They say all good things must come to an end, and they’re right. It started last week, when the boss asked if I could make a home visit to sort out his Wi-Fi; his wife’s email account (goodness knows why), and his children’s iTunes stuff. He lives near Brighton, so I thought it would make a nice day out.
Arriving at about 10am, the taxi from the station lead me into a very long gravel drive. "Wow, this is something else entirely," I thought to myself, tipping the driver and wondering just how many bedrooms this place must have. As I rang the bell, I was startled to see a housekeeper answer -- evidently she is expecting me, and shows me where the main computers are, and where to put my bag of tools, spare fuses, network cables, laptop, and assorted miscellaneous tricks of the trade. Then, my boss wanders in, waving his iPad in the air, still not having got the hang of the map app.
“Right then Sir, what do you need me to do?” I ask.
“Well Ethan, I need the main computer fixed, it just doesn’t turn on at all. Then I need my wife’s MacBook to connect to all her email addresses, and sync with her BlackBerry photos and iPhone mail and the main computer, with iTunes music too. Then the kids each have a laptop, and they have informed me they'd like to play their games on the TV wirelessly when they visit from boarding school, and sync with their email contacts for the gaming sessions. I’m here for an hour, is all of that OK?”
“Errrrrr, I’ll see what I can do,” I nervously reply. I’ve been in this situation before, getting a synchronisation the wrong way 'round can cause damage to one’s health. And losing somebody’s iTunes collection when it’s made up of CDs laboriously copied to the computer is just not pleasant for anyone involved. Especially when they’ve chucked out all the original CDs. Let me tell you, that was a day I was thankful for BitTorrent.
“Here you go, that’s my computer, it has everything on it -- all my music, photos and contacts from the last five years, so don’t go losing anything, will you?" It's like my boss is fully aware of what's circling in my head at that very moment.
First things first; let's fix the master computer, get that up and running, and see where we can go from there. Pressing various buttons seems to do absolutely zilch; just a clicking noise sounds inside.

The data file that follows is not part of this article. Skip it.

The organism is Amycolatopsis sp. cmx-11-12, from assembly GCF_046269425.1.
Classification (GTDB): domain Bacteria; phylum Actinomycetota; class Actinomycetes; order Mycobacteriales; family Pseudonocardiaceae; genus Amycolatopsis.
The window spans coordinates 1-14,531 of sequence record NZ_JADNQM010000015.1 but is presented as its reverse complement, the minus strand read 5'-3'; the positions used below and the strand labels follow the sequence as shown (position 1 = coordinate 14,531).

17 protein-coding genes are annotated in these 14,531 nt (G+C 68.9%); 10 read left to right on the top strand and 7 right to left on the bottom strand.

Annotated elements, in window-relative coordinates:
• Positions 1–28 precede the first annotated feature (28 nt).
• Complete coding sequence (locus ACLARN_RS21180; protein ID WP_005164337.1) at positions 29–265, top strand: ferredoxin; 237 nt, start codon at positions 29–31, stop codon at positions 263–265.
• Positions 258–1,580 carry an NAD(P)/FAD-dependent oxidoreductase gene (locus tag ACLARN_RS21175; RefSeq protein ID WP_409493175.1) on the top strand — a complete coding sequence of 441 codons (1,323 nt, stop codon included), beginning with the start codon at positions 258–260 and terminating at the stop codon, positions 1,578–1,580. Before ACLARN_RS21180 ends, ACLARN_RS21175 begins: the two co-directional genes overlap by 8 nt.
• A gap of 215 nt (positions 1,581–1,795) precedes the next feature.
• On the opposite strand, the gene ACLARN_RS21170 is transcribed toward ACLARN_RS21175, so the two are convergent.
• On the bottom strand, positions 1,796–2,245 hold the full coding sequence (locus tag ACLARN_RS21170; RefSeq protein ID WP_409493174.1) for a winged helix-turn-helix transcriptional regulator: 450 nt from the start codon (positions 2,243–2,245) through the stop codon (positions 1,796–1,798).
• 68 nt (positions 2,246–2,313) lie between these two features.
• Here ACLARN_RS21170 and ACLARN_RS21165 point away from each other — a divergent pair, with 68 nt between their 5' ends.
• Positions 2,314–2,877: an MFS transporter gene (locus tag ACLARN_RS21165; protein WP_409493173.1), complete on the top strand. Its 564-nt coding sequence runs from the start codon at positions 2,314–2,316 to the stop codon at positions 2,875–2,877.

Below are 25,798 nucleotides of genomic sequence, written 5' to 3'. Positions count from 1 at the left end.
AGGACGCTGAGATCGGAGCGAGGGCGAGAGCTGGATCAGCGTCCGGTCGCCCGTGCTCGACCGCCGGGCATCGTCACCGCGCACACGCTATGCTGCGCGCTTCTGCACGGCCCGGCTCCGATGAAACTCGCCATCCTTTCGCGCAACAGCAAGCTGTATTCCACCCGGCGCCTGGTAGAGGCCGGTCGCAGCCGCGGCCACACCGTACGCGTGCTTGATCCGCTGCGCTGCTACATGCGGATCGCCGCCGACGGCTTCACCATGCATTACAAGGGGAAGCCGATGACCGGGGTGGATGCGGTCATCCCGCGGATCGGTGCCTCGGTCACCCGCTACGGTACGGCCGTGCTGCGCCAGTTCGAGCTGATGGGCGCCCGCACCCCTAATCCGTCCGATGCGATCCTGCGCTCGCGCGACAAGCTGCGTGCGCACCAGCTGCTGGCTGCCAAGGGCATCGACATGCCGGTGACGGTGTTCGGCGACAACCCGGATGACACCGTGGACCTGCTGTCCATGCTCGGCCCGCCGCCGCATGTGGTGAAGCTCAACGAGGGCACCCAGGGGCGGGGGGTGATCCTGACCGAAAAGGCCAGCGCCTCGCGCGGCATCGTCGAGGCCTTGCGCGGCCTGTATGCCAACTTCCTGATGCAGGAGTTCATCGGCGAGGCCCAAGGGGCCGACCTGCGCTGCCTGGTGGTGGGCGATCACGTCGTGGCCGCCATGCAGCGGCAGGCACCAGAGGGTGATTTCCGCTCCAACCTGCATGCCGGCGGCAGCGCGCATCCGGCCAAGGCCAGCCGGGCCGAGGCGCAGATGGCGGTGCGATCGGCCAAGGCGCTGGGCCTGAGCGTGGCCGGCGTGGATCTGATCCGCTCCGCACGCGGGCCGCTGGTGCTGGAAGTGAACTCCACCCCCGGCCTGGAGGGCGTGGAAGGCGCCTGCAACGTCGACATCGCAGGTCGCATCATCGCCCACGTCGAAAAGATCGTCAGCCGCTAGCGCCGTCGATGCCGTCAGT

“Sir, have you backed up all the data from this computer?” I ask. “Yes, as you told me to, all copied over safely last week.” Crumbs, it appears he’s finally getting the message! I remove the failing hard drive; install a brand new one; boot up the PC on a USB key prepared earlier, and start installing Windows. In the interests of security, I take the old hard drive apart, expose its insides and smash it to pieces. Very small pieces. Can’t have a tabloid newspaper rummaging around the boss' private bits. I wander around, looking at some paintings that are probably worth more than a lifetime’s salary. Never did understand modern art.
With Windows installing, and then updating, I ask where the data is that my boss had backed up so vigilantly. And that’s where it goes horribly wrong...
“In a folder called Backup. Obviously.”
“Yes, but where is that folder?”
...And then it starts...that horrible sinking feeling your heart gets when the penny finally drops: he’s backed up his data...onto the same hard drive, just a different location...meaning I have just single-handedly smashed up his life in pictures, not to mention his complete music collection (which is probably a blessing to be honest -- I had already clocked that he listens to Genesis and Ry Cooder almost religiously); his contact list; his wife’s archived emails; his children’s iTunes library...
There’s no escaping this one Ethan, you muppet.
“Just popping out for some fresh air Sir,” I lie.
Train back to London; these iPads really are quite useful you know. Resignation letter sent, and I’m now back on the IT job sites. I just hope they don’t ask for a reference.
Ethan Net is a pseudonym for an overworked and underpaid IT Manager. It doesn’t matter where he works or who he is — unless he happens to be your IT Manager. Look out for his column Wednesday afternoons, here on Gizmodo UK.